Trained in analytical chemistry and sensory analysis, Arielle Johnson worked as the Research and Development Scientist at Noma and is currently the Science Officer on Alton Brown's Food Network show Good Eats.
Since 2018, historian Alex Ketchum has been the Faculty Lecturer of the Institute for Gender, Sexuality, and Feminist Studies of McGill University. Her research focuses on the role of technology, food, feminism, and environmentalism in twentieth-century social movements in the United States and Canada.
Dorota Koczanowicz is professor of cultural studies at the University of Wroclaw, Poland. She publishes on aesthetics, arts, food and culture.
Leszek Koczanowicz is professor of Philosophy and Political Science at the SWPS University of Social Sciences and Humanities (Poland). He specializes in the theory of culture, social theory, and cultural aspects of politics. His recent publication is Anxiety and Lucidity: Reflections on Culture in Times of Unrest.
Michael Krondl is a food writer, culinary historian, cooking teacher, and artist. His books include The Taste of Conquest: The Rise and Fall of the Three Great Cities of Spice and Sweet Invention: A History of Dessert.
Christopher Laurent is a cultural anthropologist based in San Francisco, California. His current research focusses on the intersection of Japanese cuisine and ethnic minorities in Japan.
Don Lindgren is an antiquarian bookseller specialized in printed and manuscript cookery. His business, Rabelais Inc., acquires, researches, and sells rare books, manuscripts, ephemera, and other materials related to culinary history and culture, and performs appraisal and institutional placement services for collections and archives. In 2019 he published the first part of a multi-volume exploration of the American community cookbook, researched and written with Mark Germer, titled UnXld: American Cookbooks of Community & Place.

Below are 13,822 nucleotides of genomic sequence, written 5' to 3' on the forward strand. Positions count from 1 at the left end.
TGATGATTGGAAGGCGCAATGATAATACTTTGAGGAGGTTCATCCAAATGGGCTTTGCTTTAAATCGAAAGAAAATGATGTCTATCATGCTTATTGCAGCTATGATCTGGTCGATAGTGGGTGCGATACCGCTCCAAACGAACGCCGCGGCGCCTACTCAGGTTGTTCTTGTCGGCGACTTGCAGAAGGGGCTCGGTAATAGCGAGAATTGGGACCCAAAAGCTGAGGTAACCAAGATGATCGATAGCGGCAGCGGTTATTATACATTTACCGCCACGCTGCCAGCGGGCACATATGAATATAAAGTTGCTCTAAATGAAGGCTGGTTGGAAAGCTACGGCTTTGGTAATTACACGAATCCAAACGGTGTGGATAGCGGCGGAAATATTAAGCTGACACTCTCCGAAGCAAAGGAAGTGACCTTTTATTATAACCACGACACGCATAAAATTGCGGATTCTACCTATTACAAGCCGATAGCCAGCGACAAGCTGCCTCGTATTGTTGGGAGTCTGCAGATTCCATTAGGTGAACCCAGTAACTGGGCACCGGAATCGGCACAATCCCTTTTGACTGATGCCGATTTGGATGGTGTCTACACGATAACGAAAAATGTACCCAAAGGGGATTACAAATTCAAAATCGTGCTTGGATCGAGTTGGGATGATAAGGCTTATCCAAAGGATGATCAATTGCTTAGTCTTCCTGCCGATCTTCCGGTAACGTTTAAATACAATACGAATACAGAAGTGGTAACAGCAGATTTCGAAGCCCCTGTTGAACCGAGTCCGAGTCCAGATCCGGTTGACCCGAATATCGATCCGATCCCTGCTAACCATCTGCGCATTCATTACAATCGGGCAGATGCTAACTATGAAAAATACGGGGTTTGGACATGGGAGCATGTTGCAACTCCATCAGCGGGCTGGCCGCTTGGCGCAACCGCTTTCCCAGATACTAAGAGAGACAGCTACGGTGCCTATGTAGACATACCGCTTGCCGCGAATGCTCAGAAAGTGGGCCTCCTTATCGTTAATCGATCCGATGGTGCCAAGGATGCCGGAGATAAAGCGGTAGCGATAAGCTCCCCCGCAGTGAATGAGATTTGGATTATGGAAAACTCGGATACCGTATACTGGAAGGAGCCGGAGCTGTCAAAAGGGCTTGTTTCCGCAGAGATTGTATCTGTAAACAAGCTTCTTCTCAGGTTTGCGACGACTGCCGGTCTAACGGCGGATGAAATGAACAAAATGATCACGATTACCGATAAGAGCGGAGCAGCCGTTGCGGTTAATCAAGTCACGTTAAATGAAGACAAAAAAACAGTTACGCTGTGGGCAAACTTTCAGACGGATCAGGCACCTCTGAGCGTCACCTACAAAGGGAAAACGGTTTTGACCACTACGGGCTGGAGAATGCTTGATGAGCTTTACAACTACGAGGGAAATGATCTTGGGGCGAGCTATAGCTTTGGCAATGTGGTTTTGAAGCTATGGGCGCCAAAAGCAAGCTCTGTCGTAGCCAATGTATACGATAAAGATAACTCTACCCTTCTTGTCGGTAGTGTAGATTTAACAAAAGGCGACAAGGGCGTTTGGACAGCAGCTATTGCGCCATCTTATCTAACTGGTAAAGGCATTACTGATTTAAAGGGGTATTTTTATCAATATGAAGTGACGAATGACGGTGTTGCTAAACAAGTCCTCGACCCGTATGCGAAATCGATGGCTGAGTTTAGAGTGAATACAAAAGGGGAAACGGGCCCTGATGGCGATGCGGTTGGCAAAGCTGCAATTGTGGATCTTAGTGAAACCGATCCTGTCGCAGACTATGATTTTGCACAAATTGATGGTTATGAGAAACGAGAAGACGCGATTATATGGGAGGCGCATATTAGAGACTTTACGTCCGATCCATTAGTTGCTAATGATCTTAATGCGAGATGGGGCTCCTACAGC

Lecturer in Medieval History and in Economic and Social History of the Middle Ages at the University of Bari, Andrea Maraschi writes about various aspects of food in medieval society.
Jacob Matthews recently graduated from Columbia University with a degree in French and Francophone Studies.
Professor of English at the United States Naval Academy, Mark McWilliams has served as Editor of the Oxford Symposium on Food and Cookery since 2011.
Frieda Moran, PhD candidate at the University of Tasmania, is currently researching the cultural history of food safety in Australia.
Simona Moti received her PhD in German Studies from the University of California-Irvine and currently teaches at the Sacramento Waldorf School. Her research focuses on food studies and postcolonial approaches to Central European literature and culture.
Giulia Nicolini is a researcher specialising in food systems at the International Institute for Environment and Development in London.
Féilim Ó Cuireáin is a professional chef who has been working in kitchens across Ireland, the UK, and Europe for the past five years. During this time he has also been involved with projects working about food justice and distribution for homeless and isolated communities. His most recent work has been working with refugees and migrants so they can teach cookery classes to the public.
Samantha Presnal is Center for Humanistic Inquiry Fellow and Visiting Lecturer in French at Amherst College. She mines archives, dissects texts, and attempts period recipes to bring to light what people cooked and what it meant in turn-of-the-century France.